Budgeting early helps pay for vacation
Vacations taken in college, such as spring break or spontaneous weekend trips friends throw together, come as a rite of passage. As a student however, budgeting is always a concern.
It is something assumed to be done by all. We budget our time, money and even food in order to get by. Yet nobody wants to sit in their dorm room every single weekend, watching reruns on cable and eating a never-ending bowl of Ramen. With spring break quickly approaching students are gearing up to budget even harder in order to get out of the college town and onto a vacation.
During March and April spring break hot spots like Panama City Beach hand out discounts left and right. The key to taking advantages of offers like “50 percent off each hotel room” or “Buy one get one free” is to plan ahead. Now is the time to be cutting back on things you want but don’t need. The new video game can wait and that tube of lipstick will be there when you get back. Take a step back to look realistically at finances and be practical when deciding how much you can afford to spend without coming home broke.
Choosing a destination can be tricky. Should it be a small road trip, or week long expenditure? You must decide if you want to go out and enter a party atmosphere or relax somewhere quiet. According to travelchannel.com, popular party places this time of year include Las Vegas, Miami or South Padre Island. The wild atmosphere comes with a price tag, though.
“I am taking half of my paycheck every week and putting it away in a jar until I have enough money for the trip. The cost is what concerns me the most,” Haley Townsend, a junior communication disorders major of Greenwood, said. This type of savings adds up quickly if you’re a little late on starting a budget or need quite a lot to get where you’re going.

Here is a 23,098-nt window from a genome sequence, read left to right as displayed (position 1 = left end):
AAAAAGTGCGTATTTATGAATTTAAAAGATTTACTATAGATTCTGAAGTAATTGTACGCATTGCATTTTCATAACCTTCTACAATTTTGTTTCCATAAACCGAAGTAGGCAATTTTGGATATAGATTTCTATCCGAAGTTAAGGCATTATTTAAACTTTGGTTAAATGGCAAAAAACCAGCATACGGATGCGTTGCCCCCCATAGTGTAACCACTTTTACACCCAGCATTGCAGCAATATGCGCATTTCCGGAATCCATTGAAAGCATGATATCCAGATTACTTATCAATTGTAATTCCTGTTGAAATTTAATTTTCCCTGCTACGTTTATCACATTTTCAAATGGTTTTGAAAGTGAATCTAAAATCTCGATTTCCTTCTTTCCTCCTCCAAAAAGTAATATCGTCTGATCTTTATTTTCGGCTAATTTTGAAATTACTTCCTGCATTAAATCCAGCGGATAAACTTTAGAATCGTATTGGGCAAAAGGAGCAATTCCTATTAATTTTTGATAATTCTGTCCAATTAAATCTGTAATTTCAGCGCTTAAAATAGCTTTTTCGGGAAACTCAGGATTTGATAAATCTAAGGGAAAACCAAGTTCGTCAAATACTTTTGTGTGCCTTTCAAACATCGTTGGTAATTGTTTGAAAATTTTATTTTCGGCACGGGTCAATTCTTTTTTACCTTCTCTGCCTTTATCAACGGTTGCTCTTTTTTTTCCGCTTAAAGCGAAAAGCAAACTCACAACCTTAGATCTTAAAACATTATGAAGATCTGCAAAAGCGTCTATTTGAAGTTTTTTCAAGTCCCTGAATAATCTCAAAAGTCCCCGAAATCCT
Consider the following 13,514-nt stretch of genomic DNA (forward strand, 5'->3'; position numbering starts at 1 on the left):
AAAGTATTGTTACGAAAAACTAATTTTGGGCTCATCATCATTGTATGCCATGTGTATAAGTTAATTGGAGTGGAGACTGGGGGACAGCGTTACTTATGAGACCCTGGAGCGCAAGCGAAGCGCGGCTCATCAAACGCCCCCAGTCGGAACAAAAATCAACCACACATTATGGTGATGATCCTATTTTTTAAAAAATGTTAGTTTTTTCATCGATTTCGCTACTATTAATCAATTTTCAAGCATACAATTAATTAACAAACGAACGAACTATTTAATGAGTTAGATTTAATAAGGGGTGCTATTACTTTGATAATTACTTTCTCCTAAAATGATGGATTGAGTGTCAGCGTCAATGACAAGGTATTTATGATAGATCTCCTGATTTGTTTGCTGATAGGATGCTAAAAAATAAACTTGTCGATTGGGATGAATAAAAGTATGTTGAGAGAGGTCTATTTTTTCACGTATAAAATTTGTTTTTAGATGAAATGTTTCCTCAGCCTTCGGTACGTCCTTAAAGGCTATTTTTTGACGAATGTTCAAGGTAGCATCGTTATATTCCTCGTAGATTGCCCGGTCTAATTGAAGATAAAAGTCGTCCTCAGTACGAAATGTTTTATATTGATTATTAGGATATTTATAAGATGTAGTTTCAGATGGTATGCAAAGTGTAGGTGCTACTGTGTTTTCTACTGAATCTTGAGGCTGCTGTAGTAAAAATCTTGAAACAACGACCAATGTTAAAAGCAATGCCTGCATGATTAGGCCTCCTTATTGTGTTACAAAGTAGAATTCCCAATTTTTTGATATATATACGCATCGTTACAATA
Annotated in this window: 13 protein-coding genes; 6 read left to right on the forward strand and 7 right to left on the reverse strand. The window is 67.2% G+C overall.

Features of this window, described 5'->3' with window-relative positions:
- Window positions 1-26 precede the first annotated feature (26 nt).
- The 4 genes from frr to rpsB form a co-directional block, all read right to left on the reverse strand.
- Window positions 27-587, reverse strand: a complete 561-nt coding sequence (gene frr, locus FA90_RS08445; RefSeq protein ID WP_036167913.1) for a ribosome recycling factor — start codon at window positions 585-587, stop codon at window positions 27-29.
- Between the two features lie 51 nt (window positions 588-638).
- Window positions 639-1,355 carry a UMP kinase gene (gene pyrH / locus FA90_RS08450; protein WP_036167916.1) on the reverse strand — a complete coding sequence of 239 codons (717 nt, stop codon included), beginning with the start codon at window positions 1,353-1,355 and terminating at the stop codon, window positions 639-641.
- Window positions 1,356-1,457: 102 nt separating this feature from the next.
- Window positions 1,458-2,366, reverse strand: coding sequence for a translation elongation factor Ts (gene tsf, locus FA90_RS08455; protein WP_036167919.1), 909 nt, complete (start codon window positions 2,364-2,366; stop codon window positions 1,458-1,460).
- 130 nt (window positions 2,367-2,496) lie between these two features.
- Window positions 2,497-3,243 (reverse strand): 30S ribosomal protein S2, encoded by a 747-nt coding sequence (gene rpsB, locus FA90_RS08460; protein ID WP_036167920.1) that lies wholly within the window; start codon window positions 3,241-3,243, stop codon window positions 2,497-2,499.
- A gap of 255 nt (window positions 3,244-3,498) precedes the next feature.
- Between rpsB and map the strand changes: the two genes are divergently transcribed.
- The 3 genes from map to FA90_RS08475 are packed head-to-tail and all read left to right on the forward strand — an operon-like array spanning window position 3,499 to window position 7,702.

Not everyone travelling this time of year is going on vacation. Devlin Deveney, a freshman music education major of Jonesboro, plans on taking a road trip with friends to Pensacola Beach to visit another companion going through job training for the marines.
“I’m most concerned about the drive to Florida. None of us have driven there before so I hope we don’t have too many problems,” Deveney said.
One of the most underestimated aspects of multi-day or weekend trips is food. Eating out every night at overpriced restaurants instead of buying groceries can really cut into the bulk of a budget. Yet it helps to keep a lookout for restaurants with certain deals for students with campus IDs. For meals like breakfast, many hotels supply a continental breakfast that can be taken advantage of.
If your budget doesn’t allow for much travelling, there are many budget-friendly options close to ASU. Saving money on travel and rooms allows for more spending elsewhere such as food and souvenirs. Chandler Weber, a sophomore music education major of Sherwood, took a weekend trip to Memphis to see a Grizzly’s game.
“We only spent about $20-$25 each for tickets, food, gas and parking,” Weber said. “The tickets were eight bucks, so we figured why not?”
Another overlooked element of taking trips is buying supplies. When travelling to a common vacation destination the prices of common items will rise. It isn’t unusual that stores near water will charge twice as much for sunscreen than the Wal-Mart back home. Try buying the things like sunglasses, sandals and towels before leaving.
When planning to travel, whether for spring break or a simple road trip, being conscious about your finances can save money and stress. Vacationing in college doesn’t have to break the bank.
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